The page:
Just days before the first-in-the-nation caucus in Iowa, two dozen Minnesota Senator Amy Klobuchar fans gather at a supporter’s two-story house in Prole, Iowa to tuck into steaming plates of hot dish, a Minnesota speciality that involves ground beef, cream of mushroom soup and tater tots. With the candidate herself stuck in Washington for the impeachment trial, the headline speaker is Abigail Bessler, her 24-year-old daughter.
The scene is decidedly unpretentious. Hot dish, which was used to conserve meat during World War I, is hardly haute cuisine, and two ducks—yes, ducks—quack in protest after being confined upstairs, behind a bathroom door. Bessler herself, the product of K-12 public schools, seems down-to-earth—she is the rare millennial without any social media accounts—and offers a modest stump speech.
“Even though that seems like a small thing, I think it’s a really big deal,” Bessler is telling the crowd, describing a piece of bipartisan swimming pool safety legislation that her mother helped pass in 2007 after part of a Minnesota girl’s intestinal tract was sucked out by a pool drain. The legislation had been stalled in Congress for years, but Klobuchar pushed the issue and then won an amendment that made the bill more expansive: not only would new safety restrictions regulating the strength of drains apply to new pools, but also to existing ones.
“People should be focused on any issue that comes to them,” Bessler concludes, “and be thinking bigger about how we can prevent these types of things from happening.”
If pool safety legislation is unusual fodder for a presidential campaign, Klobuchar’s supporters don’t miss the underlying theme: Klobuchar, who has been an elected official for 21 years, has built a solid, if unflashy, reputation as a diligent, bipartisan and pragmatic leader.
And if no issue is too small for Klobuchar to take on, then neither is any group of potential Klobuchar voters. She’s the only Democratic candidate who made it to the last debate stage to have hosted campaign events in all 99 Iowa counties.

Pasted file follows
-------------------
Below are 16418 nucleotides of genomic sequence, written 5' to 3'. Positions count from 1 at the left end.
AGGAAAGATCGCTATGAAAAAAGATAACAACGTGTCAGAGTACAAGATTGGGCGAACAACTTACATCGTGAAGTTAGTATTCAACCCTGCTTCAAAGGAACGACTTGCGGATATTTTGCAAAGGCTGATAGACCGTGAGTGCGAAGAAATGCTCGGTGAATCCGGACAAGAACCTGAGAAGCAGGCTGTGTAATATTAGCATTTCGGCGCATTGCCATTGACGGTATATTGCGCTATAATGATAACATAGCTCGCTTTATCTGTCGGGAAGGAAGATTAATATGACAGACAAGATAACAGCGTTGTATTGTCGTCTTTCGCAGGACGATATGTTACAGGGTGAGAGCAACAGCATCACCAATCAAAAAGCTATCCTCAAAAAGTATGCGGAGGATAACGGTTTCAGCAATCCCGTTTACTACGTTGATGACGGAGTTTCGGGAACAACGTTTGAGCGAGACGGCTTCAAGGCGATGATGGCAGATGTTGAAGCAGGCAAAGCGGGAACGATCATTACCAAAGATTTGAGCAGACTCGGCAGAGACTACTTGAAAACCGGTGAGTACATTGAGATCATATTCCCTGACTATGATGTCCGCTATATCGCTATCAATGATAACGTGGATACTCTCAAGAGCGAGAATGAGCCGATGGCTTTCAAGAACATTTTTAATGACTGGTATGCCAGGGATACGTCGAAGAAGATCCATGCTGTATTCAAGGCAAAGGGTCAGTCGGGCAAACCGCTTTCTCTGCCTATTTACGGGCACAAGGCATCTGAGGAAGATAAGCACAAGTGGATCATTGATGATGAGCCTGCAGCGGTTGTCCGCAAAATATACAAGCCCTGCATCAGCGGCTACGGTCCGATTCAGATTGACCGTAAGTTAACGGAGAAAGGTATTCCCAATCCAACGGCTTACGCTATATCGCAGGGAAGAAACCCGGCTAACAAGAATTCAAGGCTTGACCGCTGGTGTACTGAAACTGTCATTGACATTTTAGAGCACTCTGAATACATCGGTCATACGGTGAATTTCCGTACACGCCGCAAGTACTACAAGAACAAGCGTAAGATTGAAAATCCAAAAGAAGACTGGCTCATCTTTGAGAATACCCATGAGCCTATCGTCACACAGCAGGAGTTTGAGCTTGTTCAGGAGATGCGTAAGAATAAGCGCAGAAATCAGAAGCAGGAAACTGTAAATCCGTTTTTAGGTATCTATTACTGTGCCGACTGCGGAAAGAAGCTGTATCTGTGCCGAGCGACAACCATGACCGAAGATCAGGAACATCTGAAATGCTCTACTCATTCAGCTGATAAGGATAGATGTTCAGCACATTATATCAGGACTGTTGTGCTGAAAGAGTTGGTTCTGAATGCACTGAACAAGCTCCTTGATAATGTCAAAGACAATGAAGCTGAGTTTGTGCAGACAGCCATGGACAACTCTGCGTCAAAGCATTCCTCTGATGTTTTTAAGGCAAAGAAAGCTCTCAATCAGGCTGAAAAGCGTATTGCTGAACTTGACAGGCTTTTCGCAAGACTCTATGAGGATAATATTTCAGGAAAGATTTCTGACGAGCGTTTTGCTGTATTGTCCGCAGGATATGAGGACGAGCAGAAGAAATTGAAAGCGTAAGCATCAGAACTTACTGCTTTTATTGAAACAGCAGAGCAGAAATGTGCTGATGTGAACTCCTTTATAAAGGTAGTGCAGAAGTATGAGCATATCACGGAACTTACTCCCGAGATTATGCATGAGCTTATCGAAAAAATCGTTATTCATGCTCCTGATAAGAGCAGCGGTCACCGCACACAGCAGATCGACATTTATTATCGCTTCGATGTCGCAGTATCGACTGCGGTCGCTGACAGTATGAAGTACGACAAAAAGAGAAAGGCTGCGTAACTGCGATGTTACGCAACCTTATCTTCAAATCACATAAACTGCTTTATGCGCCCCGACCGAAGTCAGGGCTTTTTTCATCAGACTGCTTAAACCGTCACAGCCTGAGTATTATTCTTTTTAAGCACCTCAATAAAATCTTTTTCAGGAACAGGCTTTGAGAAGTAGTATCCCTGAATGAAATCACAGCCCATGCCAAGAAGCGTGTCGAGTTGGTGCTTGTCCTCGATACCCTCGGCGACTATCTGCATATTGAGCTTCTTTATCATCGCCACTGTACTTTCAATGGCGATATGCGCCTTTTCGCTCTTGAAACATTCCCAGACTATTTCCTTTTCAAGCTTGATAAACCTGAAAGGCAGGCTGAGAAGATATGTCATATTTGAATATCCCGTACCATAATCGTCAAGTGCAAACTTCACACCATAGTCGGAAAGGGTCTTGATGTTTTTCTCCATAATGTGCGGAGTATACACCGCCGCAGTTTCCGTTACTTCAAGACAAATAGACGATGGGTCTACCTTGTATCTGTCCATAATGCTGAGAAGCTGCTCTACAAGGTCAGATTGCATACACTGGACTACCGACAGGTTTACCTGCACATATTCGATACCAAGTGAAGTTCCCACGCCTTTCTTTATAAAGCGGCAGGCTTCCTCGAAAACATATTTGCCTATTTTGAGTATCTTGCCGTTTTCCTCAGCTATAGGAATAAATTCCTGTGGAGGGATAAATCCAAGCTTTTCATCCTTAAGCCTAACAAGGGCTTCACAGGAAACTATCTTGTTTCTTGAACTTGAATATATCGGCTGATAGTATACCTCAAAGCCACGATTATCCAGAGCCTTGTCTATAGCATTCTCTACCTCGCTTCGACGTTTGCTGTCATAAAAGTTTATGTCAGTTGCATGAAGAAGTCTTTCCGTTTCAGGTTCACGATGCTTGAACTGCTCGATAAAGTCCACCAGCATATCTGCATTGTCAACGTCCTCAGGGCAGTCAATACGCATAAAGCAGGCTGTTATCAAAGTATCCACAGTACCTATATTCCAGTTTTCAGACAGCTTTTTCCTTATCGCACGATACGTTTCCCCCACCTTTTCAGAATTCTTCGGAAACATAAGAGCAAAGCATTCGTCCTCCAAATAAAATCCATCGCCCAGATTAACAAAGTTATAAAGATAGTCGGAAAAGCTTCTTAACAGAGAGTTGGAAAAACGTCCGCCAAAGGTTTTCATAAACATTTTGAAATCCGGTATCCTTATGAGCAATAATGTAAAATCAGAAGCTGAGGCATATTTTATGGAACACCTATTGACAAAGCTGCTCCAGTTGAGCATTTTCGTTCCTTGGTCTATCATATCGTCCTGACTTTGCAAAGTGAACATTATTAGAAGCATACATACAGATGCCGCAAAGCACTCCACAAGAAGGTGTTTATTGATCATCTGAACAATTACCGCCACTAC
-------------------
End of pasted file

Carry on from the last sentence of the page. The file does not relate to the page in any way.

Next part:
“It’s part of the philosophy that she’s always had about politics, which is that you go everywhere you meet people where they are, and you don’t discount a single person or a single area, whether they live in a red, blue or purple county,” Bessler says.
Jana Erickson, a self-described moderate and the hostess of Thursday’s potluck dinner, says that grassroots philosophy is what drew her to Klobuchar’s camp. Erickson wants a President, she says, who can work with Republican members of Congress. If Senator Bernie Sanders wins the White House, Erickson worries he’ll have a hard time getting any progressive policy goals accomplished.
“You end up with a Senate that is just going to oppose him the whole time. Is he gonna get anything done with Mitch McConnell? Hell No,” she says. “You get more done in the middle.”
Klobuchar has three more days to get that message out. Though she is polling around 10% in the Hawkeye state, she must reach at least 15% of caucus-goers in precincts on Monday night.
In the meantime, Klobuchar remains constitutionally obligated to attend the duration of Trump’s Senate impeachment trial in Washington. Bessler, who is using up all her paid time off from her job in the New York City Council’s office, doesn’t mind subbing in, she says. “Who better to talk about my mom,” she says with a smile, “than someone who’s known her her whole life?”